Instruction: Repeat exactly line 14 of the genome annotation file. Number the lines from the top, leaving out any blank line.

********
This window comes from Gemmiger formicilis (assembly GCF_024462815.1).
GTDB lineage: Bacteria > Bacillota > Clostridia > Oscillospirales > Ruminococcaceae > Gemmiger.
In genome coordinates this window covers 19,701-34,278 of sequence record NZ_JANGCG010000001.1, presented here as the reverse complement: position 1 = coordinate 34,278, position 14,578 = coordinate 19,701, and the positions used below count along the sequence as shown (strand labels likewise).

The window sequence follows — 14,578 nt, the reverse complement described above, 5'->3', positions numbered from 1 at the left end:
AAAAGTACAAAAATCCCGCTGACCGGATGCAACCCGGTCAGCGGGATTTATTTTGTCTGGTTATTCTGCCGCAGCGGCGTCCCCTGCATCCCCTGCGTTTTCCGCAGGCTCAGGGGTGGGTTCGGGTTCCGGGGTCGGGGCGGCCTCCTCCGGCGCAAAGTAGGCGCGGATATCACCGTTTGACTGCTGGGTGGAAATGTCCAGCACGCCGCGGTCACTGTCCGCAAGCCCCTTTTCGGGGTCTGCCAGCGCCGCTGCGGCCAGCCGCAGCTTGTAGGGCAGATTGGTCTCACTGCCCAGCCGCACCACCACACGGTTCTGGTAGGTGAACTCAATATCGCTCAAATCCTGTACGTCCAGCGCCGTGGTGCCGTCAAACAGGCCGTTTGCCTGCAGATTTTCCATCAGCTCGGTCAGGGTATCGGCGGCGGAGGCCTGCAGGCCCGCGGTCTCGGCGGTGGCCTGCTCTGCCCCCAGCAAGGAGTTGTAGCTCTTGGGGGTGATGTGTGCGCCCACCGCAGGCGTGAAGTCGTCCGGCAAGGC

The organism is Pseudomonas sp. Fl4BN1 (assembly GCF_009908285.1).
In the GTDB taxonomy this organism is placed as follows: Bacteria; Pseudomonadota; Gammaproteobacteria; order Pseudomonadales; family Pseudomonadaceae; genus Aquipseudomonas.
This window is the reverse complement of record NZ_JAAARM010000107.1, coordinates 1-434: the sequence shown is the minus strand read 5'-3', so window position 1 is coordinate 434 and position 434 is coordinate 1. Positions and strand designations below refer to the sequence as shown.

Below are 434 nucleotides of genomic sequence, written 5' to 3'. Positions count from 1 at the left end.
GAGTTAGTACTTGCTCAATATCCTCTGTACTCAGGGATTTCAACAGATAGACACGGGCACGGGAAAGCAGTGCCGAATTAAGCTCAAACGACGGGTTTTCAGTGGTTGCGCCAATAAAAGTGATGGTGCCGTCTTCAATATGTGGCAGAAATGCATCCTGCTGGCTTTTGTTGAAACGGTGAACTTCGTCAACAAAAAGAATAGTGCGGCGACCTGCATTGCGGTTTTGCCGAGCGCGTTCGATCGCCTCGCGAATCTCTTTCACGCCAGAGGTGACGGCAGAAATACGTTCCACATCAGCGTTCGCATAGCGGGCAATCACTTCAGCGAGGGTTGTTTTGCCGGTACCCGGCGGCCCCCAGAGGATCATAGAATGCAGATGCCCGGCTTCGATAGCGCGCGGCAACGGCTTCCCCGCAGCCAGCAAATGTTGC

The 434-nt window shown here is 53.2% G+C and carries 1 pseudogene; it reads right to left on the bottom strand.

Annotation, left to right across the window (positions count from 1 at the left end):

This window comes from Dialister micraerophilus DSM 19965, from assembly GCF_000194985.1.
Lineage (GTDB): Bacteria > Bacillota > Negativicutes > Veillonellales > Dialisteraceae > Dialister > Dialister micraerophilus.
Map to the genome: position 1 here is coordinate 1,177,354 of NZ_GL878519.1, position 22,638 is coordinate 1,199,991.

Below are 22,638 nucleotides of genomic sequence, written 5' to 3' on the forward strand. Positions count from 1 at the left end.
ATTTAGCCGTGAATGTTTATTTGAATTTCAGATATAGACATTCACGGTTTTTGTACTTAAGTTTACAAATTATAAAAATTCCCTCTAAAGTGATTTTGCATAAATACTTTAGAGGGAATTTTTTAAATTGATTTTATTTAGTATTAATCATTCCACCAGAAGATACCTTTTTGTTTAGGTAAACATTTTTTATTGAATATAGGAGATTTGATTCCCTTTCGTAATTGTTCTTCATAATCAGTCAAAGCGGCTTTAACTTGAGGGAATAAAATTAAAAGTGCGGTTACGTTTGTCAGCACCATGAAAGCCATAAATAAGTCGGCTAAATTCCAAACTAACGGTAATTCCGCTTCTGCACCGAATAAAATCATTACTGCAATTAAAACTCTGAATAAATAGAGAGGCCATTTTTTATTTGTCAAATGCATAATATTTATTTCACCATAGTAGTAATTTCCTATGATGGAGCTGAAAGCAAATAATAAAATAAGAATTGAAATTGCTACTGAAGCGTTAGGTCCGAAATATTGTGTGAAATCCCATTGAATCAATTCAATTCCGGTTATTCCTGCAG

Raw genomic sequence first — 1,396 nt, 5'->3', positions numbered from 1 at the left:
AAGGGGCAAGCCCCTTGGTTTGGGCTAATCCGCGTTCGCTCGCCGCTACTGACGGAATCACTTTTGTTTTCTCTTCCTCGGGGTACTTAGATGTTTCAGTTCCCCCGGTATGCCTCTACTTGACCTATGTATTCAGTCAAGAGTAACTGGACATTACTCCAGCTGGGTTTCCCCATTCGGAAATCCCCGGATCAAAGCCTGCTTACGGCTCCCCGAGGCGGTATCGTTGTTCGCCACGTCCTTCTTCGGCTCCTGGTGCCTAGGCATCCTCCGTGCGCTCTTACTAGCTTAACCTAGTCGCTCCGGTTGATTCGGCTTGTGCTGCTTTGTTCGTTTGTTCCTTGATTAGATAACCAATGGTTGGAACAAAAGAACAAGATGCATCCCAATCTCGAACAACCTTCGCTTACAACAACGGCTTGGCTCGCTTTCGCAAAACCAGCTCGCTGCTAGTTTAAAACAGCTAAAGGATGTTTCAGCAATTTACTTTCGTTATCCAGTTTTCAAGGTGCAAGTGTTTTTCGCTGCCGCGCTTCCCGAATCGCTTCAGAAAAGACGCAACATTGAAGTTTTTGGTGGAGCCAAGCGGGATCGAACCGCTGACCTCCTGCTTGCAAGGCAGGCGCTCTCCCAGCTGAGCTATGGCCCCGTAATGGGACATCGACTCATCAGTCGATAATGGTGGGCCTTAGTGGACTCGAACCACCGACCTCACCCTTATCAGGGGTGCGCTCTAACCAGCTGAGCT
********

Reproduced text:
Lineage (GTDB): Bacteria > Bacillota > Negativicutes > Veillonellales > Dialisteraceae > Dialister > Dialister micraerophilus.